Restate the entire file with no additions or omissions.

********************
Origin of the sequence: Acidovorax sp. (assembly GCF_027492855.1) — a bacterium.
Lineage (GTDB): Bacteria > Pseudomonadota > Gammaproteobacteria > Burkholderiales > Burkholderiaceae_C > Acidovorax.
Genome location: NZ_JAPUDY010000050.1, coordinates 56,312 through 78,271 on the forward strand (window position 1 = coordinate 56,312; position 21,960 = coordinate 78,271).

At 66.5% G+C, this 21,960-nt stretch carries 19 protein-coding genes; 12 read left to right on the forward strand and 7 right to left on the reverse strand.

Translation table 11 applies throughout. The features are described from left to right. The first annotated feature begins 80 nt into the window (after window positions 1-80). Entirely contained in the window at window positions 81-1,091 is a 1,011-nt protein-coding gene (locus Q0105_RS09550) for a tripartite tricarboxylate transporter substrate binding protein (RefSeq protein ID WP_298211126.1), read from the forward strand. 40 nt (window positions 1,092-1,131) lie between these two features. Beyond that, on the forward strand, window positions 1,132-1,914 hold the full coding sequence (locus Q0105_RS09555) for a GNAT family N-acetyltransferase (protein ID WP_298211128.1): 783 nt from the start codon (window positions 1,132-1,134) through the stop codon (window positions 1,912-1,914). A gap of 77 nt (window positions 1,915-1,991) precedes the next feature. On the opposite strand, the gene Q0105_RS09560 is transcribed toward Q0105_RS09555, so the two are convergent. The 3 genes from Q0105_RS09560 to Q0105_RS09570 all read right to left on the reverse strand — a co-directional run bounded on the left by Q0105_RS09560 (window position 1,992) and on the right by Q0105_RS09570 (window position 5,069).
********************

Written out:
Origin of the sequence: Acidovorax sp. (assembly GCF_027492855.1) — a bacterium.
Lineage (GTDB): Bacteria > Pseudomonadota > Gammaproteobacteria > Burkholderiales > Burkholderiaceae_C > Acidovorax.
Genome location: NZ_JAPUDY010000050.1, coordinates 56,312 through 78,271 on the forward strand (window position 1 = coordinate 56,312; position 21,960 = coordinate 78,271).

At 66.5% G+C, this 21,960-nt stretch carries 19 protein-coding genes; 12 read left to right on the forward strand and 7 right to left on the reverse strand.

Translation table 11 applies throughout. The features are described from left to right. The first annotated feature begins 80 nt into the window (after window positions 1-80). Entirely contained in the window at window positions 81-1,091 is a 1,011-nt protein-coding gene (locus Q0105_RS09550) for a tripartite tricarboxylate transporter substrate binding protein (RefSeq protein ID WP_298211126.1), read from the forward strand. 40 nt (window positions 1,092-1,131) lie between these two features. Beyond that, on the forward strand, window positions 1,132-1,914 hold the full coding sequence (locus Q0105_RS09555) for a GNAT family N-acetyltransferase (protein ID WP_298211128.1): 783 nt from the start codon (window positions 1,132-1,134) through the stop codon (window positions 1,912-1,914). A gap of 77 nt (window positions 1,915-1,991) precedes the next feature. On the opposite strand, the gene Q0105_RS09560 is transcribed toward Q0105_RS09555, so the two are convergent. The 3 genes from Q0105_RS09560 to Q0105_RS09570 all read right to left on the reverse strand — a co-directional run bounded on the left by Q0105_RS09560 (window position 1,992) and on the right by Q0105_RS09570 (window position 5,069).